The medial area of the rostral prefrontal cortex (rPFC) has been implicated in self-relevant processing, autobiographical memory and emotional processing, including the processing of pleasure during aesthetic experiences. The goal of this study was to investigate changes in rPFC activity using functional near-infrared spectroscopy (fNIRS) in response to affective stimuli viewed in a self-relevant or other-relevant context. Positive and negative images were displayed to 20 participants under two viewing conditions where participants were asked to think of their own emotions (self) or think about the emotions of the artist who created the work (other). The results revealed an increase of HbO when participants viewed images during the other-condition compared to the self-condition. It was concluded that viewing stimuli from the perspective of another was associated with an increase of cognitive demand. The analysis of deoxygenated haemoglobin (HHb) at right hemispheric areas revealed that activation of the rPFC during the other-condition was specific to the negative images. When images were viewed from the perspective of the self, activation of the rPFC significantly increased at the right-medial area of the rPFC for positive images. Our findings indicate that the influence of valence on rPFC activation during aesthetic experience is contingent on the context of the viewing experience and there is a bias towards positive emotion when images are viewed from the context of the self.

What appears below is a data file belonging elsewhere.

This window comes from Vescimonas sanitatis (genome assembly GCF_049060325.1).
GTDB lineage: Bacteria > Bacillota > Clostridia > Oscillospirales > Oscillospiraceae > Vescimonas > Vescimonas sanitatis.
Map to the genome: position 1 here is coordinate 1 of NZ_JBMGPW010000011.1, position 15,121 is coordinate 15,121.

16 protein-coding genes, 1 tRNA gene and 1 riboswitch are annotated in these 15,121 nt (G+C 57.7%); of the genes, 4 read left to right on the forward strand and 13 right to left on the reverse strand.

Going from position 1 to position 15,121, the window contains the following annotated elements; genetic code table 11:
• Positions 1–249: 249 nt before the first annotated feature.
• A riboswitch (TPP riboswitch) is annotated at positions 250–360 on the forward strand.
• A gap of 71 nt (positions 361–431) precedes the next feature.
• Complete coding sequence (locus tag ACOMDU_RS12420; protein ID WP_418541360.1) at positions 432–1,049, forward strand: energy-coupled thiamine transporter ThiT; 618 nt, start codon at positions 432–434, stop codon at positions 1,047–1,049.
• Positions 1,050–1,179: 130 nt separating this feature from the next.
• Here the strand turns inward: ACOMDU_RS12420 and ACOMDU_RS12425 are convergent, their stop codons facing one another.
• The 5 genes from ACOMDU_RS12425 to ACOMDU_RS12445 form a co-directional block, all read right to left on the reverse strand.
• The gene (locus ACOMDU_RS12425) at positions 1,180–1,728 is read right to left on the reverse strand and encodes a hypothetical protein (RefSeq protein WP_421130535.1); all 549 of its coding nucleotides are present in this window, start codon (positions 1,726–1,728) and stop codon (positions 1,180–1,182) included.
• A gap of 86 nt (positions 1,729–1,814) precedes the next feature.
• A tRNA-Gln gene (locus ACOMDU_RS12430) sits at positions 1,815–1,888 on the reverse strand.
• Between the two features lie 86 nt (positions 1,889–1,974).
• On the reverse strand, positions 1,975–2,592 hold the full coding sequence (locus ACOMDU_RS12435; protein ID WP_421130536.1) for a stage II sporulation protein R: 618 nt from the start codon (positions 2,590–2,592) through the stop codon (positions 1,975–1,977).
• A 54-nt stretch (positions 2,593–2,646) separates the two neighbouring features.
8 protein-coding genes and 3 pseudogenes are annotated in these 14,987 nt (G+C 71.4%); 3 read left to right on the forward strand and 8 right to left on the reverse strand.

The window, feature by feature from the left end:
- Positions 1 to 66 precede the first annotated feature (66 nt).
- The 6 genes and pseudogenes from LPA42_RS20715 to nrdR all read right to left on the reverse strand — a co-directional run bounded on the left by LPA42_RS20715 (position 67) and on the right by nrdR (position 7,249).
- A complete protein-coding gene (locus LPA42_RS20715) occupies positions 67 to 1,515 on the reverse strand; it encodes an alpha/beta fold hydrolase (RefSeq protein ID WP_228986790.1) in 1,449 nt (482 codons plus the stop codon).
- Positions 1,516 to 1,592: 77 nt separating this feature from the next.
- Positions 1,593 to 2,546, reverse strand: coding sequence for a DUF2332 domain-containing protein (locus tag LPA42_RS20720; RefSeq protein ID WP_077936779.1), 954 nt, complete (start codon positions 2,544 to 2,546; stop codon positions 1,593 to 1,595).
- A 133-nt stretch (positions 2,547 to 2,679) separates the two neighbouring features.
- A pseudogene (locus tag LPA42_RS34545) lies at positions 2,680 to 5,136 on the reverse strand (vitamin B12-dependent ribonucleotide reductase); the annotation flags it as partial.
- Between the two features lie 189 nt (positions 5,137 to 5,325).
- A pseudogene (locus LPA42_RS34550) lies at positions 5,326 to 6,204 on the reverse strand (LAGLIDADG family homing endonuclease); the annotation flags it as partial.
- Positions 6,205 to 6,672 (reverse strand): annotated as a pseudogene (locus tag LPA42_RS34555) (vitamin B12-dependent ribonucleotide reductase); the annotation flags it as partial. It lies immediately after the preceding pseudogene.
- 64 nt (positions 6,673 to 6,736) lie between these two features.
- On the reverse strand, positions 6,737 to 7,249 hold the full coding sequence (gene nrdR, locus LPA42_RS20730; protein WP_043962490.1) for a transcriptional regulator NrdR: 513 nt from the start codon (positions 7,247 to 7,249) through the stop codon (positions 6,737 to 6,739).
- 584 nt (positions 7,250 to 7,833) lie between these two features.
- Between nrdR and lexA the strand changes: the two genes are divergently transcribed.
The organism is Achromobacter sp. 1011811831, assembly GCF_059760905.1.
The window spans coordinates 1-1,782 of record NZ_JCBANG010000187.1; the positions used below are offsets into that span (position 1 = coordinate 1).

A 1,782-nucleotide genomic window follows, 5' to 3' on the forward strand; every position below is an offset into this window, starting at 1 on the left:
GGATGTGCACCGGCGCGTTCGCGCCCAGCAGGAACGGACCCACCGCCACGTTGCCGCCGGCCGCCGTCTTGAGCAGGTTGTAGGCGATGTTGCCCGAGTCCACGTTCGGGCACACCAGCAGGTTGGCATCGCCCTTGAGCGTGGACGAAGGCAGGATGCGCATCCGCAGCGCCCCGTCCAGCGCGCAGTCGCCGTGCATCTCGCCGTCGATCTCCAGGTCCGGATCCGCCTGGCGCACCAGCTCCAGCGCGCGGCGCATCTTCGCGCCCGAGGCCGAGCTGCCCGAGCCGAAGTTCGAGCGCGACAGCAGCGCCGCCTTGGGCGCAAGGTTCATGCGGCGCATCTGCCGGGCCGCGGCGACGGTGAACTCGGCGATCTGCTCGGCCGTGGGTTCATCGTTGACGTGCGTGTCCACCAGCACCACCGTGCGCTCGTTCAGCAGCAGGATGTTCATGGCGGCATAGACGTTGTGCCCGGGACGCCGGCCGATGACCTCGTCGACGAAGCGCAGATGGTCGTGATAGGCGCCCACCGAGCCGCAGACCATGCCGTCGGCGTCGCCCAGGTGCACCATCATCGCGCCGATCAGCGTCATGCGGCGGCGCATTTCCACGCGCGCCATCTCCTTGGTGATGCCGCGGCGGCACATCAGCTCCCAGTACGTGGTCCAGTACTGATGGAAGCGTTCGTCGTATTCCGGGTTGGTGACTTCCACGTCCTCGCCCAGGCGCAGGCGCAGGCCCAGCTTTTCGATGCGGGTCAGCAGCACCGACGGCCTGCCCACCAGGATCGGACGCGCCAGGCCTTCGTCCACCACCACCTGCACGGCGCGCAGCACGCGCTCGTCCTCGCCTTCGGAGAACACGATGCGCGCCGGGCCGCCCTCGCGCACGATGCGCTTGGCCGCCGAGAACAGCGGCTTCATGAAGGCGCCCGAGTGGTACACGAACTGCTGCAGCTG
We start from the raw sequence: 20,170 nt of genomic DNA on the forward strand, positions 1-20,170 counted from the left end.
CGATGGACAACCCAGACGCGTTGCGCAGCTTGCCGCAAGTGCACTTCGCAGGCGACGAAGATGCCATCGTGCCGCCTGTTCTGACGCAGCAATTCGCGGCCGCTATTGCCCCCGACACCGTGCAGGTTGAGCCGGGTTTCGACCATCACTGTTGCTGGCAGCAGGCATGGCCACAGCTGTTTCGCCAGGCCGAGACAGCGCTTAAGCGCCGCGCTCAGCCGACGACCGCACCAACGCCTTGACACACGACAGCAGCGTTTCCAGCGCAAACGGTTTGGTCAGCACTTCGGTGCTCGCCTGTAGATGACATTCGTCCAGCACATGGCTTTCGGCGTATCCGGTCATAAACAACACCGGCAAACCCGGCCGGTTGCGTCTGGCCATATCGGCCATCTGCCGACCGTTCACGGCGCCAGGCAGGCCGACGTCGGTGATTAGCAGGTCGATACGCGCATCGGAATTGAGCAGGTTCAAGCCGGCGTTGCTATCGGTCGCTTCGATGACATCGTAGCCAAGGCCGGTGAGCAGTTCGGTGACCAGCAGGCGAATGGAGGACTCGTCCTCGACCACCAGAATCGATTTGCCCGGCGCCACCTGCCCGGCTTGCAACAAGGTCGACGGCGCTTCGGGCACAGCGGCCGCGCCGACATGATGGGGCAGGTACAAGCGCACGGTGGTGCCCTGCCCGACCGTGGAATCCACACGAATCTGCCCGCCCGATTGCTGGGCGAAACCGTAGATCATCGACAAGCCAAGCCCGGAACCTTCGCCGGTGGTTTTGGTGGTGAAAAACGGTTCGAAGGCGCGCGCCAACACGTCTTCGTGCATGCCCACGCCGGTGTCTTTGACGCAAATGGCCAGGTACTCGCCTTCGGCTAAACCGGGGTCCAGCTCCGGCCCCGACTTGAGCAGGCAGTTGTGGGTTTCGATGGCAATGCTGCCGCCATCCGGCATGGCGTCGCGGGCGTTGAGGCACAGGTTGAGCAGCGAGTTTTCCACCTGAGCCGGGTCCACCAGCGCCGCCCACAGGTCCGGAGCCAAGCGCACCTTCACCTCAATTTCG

|Published - May 2015
Bibliographical noteNOTICE: this is the author’s version of a work that was accepted for publication in Neuropsychologia. Changes resulting from the publishing process, such as peer review, editing, corrections, structural formatting, and other quality control mechanisms may not be reflected in this document. Changes may have been made to this work since it was submitted for publication. A definitive version was subsequently published in Neuropsychologia [Vol 71 (2015)] DOI: 10.1016/j.neuropsychologia.2015.03.013.
FunderThis work was partly funded by the European Commission as part of ICT-2009.4.1 (Digital Libraries and Digital Preservation) under the ARtSENSE project (270318).